A Note from Cottonwood Corners

South Dakota’s initial passageway of travel was the Missouri River.  Later, the wagon road followed the establishment of military forts and settlers moving into the territory.  Some of the first roads established in South Dakota were along the Missouri River.

In general, the development of roads across the prairie followed the lines of the old and well-traveled buffalo and Indian trails.  They became roads used by the early settlers.  Some of these routes would later become the Township, County, State, and Federal roads used in South Dakota today.

One of the earliest historic journeys across Gregory County was that of Father Pierre DeSmet.  He left St. Louis in the spring of 1848 by boat and traveled to the mouth of the Platte in Nebraska.  From there he proceeded overland on horseback for twenty-five days to the mouth of the Niobrara.  During that time he was almost driven to distraction by mosquitoes, gnats, and horseflies.

From the mouth of the Niobrara he traveled across Gregory County to Fort Pierre.  His trail is uncertain; however, it is known that he departed the county in the northwest corner.  He probably followed one of the trails natives had been using for decades.

After the Civil War, Dakota Territory was transformed into an area with roads which were planned and constructed by the army.  With an established network of forts in the Dakotas and Montana, it was necessary for roads to be constructed and a reliable transportation system established.  Men and materials were continually being moved between the supply depots and the forts.

Fort Randall became a major hub for the distribution of supplies by freighters.  It had become the supply depot for the forts farther up the river and those west on the frontier.

The army had its own means of transport; however, it preferred to employ civilians who were under contract to move men and supplies.  Freight wagons, stage coaches, riverboats, and where available the railroad were all utilized.

There was a great contrast in the various wagon and stage coach roads.  They varied from the Indian trail on which few improvements had been made to those which showed the ruts from many heavy wagons.  A heavily load wagon was able to cover fifteen to twenty miles in a good days travel.  The road continued to serve the farmers and ranchers after the forts were abandoned.

The Deadwood-Yankton Freight Road was a major route to transport freight and supplies between 1865 and 1890.  Freight would come up to Fort Randall from Yankton by boat or wagon.  From Fort Randall the wagons crossed the southern part of Gregory and Tripp counties on their way to Deadwood.

About 1870, the Whetstone Landing located at Whetstone Agency on the Missouri River was established.  Substantial buildings were erected at the mouth of Whetstone Creek where the steamboats deposited most of the supplies for the Brule and Oglala tribes.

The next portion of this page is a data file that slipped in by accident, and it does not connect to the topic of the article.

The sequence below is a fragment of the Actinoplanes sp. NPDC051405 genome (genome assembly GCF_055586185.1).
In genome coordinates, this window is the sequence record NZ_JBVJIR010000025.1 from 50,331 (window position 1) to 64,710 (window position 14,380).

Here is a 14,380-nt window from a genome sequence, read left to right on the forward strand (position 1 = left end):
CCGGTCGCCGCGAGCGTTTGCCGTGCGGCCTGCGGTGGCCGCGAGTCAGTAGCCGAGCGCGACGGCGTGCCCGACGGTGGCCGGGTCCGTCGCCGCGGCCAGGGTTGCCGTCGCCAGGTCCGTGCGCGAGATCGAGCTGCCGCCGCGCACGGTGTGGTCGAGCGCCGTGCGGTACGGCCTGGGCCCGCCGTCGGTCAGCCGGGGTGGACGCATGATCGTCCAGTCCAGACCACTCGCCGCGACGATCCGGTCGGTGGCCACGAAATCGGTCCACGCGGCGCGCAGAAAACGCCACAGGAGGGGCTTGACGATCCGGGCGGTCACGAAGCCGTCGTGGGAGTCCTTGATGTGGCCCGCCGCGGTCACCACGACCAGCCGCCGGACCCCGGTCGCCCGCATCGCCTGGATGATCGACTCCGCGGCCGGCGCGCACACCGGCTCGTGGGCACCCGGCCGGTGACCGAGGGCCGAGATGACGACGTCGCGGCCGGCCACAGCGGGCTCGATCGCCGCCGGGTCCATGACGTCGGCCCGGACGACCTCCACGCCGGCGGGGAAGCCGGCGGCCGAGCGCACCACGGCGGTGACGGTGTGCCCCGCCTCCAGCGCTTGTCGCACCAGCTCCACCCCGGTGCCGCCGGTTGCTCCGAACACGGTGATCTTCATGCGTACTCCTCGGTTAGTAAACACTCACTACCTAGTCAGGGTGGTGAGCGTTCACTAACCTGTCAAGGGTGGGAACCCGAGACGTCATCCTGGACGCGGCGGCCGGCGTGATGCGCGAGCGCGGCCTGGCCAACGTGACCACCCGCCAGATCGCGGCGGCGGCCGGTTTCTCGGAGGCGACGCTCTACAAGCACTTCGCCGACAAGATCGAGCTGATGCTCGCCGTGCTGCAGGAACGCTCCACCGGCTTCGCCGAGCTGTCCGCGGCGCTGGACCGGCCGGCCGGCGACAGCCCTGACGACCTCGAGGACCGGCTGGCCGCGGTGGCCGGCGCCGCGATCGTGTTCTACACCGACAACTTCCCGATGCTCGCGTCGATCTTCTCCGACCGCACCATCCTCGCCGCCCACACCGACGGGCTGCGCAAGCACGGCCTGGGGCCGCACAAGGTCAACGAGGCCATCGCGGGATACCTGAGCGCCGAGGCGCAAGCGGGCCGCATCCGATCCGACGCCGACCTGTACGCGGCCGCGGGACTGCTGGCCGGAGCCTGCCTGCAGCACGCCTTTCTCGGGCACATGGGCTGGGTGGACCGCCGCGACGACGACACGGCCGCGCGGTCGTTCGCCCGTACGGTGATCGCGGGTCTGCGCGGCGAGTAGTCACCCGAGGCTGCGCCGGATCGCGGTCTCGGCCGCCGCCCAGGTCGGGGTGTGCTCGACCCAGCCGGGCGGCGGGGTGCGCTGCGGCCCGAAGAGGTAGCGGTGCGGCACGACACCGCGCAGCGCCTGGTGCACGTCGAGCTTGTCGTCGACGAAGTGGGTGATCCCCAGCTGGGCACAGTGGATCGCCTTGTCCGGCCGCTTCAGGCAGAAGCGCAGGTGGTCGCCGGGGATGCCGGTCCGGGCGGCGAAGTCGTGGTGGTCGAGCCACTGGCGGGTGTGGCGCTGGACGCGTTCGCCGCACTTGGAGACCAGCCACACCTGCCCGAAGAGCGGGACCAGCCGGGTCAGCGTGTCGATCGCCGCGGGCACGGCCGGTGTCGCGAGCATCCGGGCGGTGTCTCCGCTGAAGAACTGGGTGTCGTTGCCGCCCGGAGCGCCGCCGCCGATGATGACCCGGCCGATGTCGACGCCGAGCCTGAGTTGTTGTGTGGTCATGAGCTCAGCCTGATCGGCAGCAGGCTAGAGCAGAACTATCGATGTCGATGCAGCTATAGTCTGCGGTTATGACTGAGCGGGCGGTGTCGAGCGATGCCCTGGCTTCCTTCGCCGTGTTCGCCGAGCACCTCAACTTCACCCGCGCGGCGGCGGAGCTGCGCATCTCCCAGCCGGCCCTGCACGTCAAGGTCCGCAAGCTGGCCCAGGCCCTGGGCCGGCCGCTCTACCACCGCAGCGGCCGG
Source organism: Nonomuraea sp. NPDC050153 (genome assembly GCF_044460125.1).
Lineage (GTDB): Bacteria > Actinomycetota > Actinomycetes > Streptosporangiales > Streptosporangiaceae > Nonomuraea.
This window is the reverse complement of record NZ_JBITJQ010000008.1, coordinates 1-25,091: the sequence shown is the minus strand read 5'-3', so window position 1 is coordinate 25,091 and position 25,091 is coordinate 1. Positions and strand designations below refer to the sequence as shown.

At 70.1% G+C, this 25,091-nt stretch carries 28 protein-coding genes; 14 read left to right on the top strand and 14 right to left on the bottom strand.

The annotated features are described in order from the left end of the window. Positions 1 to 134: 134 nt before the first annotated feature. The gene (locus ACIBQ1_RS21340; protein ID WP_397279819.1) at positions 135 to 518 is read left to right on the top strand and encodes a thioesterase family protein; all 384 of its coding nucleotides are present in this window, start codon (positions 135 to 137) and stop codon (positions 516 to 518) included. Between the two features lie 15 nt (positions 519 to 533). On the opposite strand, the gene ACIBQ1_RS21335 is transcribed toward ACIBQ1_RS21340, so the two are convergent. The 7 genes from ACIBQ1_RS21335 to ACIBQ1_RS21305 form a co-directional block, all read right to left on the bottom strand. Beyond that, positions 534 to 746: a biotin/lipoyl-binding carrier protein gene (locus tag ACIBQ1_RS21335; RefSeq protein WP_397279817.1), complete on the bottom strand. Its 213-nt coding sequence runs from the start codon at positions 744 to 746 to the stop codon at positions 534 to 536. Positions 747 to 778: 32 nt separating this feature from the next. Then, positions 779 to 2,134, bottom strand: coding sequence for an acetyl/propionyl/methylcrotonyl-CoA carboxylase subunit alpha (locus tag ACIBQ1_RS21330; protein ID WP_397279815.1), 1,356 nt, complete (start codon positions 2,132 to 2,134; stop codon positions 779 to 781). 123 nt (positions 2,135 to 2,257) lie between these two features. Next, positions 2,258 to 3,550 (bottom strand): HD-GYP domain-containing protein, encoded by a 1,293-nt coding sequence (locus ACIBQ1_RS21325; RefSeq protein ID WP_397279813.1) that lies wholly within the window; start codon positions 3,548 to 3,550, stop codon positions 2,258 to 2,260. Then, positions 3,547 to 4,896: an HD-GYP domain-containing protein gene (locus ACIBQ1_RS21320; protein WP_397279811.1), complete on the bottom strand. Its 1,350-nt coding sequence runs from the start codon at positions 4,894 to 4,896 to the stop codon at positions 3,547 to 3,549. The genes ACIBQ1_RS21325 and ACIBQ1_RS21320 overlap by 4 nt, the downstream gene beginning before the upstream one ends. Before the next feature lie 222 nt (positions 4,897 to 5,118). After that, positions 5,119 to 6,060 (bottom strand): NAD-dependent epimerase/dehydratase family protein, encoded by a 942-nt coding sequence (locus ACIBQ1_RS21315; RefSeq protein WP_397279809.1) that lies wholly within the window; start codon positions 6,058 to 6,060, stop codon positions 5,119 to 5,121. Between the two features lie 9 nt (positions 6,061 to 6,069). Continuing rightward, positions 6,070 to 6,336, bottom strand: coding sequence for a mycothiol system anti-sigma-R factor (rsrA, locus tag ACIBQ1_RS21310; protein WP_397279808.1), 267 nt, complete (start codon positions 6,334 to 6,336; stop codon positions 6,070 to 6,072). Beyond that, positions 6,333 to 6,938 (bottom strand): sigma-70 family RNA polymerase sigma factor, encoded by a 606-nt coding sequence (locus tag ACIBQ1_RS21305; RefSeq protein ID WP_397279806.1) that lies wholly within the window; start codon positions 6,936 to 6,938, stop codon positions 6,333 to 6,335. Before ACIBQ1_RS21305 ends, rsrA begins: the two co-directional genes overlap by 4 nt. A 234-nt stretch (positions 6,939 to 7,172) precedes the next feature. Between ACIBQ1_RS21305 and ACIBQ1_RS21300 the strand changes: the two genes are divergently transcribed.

Harney City was located opposite the Whetstone Landing and was notorious for a time as the “liveliest settlement in the territory.”  This was one of the main reasons why Chief Spotted Tail did not want to remain on the Missouri River.

The Rosebud Agency, built in 1878, was as complete as any of the numerous agencies in Dakota.  Its location and actual improvement was a decided victory for Spotted Tail.

The Landing Creek supply road was established in 1878 and was used till 1886.  The east portion of the route was in gumbo and when wet was almost impossible to travel.  It ran from the mouth of Landing Creek to near Dixon and westward to Rosebud, Pine Ridge, and the Black Hills.  The name dates back to the early days of steamboats on the Missouri River.  They made a practice of stopping at the mouth of this creek to land supplies for transfer overland to the Indian Agencies and the Black Hills.  Gradually the creek became known as “the landing creek.”   It was referred to as “Rosebud Landing” on early maps.

In the early 1900’s, one of the most noted hills along the old government trail which lead from Fort Randall to the Rosebud agency and the Black Hills was then known as “Gregory Heights.”  This flat topped butte was the most noted landmark along the road westward from Fort Randall.  It was at this point where the road to Chamberlain and Pierre branched off to the north.

The March 6, 1908, edition of The Norfolk Weekly News-Journal reported:  “The flag waving from a tall staff on the buttes is visible for many miles across the beautiful rolling prairies of the reservation.  It is an inspiring sight and one which will be witnessed by thousands who come to Gregory during the coming summer to register for the Tripp county land opening.”

Governor Charles Herreid argued for better roads in his message to the legislature in 1903.  Although he argued logically and forcefully the folly and waste of the existing system at that time, no response came from the legislature.  At that time the automobile industry was in its infancy and the few machines on the road in South Dakota were regarded as a menace to public safety.

Author Clarence Shoemaker, originally published in the Gregory-Times Advocate on October 16, 2019

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